A cargo vessel whose anchor ‘fouled’ while at anchorage off the port of Cape Town will remain under close watch for any potential difficulties it may encounter as strong winds accompanying yet another blistering south Atlantic Ocean deriving cold front continue to batter the area.
In a statement in Pretoria on Monday, the South African Maritime Safety Authority (SAMSA) confirmed that it was currently monitoring the container ship, MV JPO Libra, in Table Bay, Cape Town.
According to SAMSA, the 41,000-ton Liberia registered carrier arrived in Cape Town from West Africa late June 2020.
“The JPOLibra is a container ship built in 2005 (15 years old) and currently sailing under the flag of Liberia. The vessel‘s anchor fouled and cannot be safely unfouled until the weather subsides. The Cape is currently being battered by a severe storm.
“The vessel is not in any danger and is not dragging anchor and its engines are on immediate standby, ready for use. SAMSA will continue to monitor the situation and will dispatch the SA Amandla tug should the need arise,” said SAMSA.
The two-weeks stopover of the almost year-long Volvo Ocean Race (VoR) at the Table Bay in Cape Town is more than just a prestigious international water sports event, but an opportunity for global engagement among stakeholders and interested parties on how best to develop and grow maritime economies on a sustainable basis.
At least that is the view of the V&A Waterfront – one of the host venue sponsors of the VoR 2017/18 South African leg currently underway since about a week ago. Since the seven yachts dropped sails and switched off engines after touching ground at the V&A Waterfront, no less than four significant gatherings inclusive of two interrelated international conferences on oceans governance and sustainability have been held at the venue, with a few more lined up for the second and last week of the VoR 2017/18 leg.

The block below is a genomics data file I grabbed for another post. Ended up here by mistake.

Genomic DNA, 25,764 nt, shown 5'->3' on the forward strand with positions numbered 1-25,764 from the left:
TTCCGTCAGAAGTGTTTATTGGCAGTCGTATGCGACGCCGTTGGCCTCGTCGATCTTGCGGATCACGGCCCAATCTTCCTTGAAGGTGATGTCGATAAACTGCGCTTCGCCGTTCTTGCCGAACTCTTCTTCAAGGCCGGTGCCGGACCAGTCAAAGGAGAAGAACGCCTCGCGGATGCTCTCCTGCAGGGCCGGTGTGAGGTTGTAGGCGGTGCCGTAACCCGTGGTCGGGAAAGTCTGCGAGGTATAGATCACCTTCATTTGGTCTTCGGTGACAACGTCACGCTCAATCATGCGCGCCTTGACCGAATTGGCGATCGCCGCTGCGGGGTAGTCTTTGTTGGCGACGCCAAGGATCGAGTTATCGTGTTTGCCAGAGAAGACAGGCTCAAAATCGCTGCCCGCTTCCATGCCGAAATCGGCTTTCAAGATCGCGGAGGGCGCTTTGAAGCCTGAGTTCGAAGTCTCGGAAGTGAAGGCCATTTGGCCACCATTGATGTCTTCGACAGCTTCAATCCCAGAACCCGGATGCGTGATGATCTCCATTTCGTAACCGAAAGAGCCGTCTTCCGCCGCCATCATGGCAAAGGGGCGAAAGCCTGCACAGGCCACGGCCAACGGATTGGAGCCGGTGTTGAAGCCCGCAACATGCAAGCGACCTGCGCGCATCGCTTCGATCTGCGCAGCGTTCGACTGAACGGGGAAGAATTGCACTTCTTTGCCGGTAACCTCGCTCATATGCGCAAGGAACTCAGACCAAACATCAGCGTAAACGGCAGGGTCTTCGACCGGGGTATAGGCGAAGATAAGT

And that is the whole point, says V&A Waterfront managing director, Mr David Green who on Thursday afternoon told this blog that the global event presented South Africa not only a top class water sport event with millions of followers globally, but also a golden opportunity to engage with maritime sector stakeholders and interested parties worldwide on a whole range of oceans related issues, inclusive of environmental management best practices as well as investment opportunities.
From an economic development perspective, apart from the tourism and hospitality subsector that stands to gain a substantial portion of the estimated R500-million the VoR pumps into the Cape Town economy, South Africa’s marine manufacturing industry, but particularly the boat building subsector stands to benefit from association with the event, he says.
For the full three (3) minutes interview click below.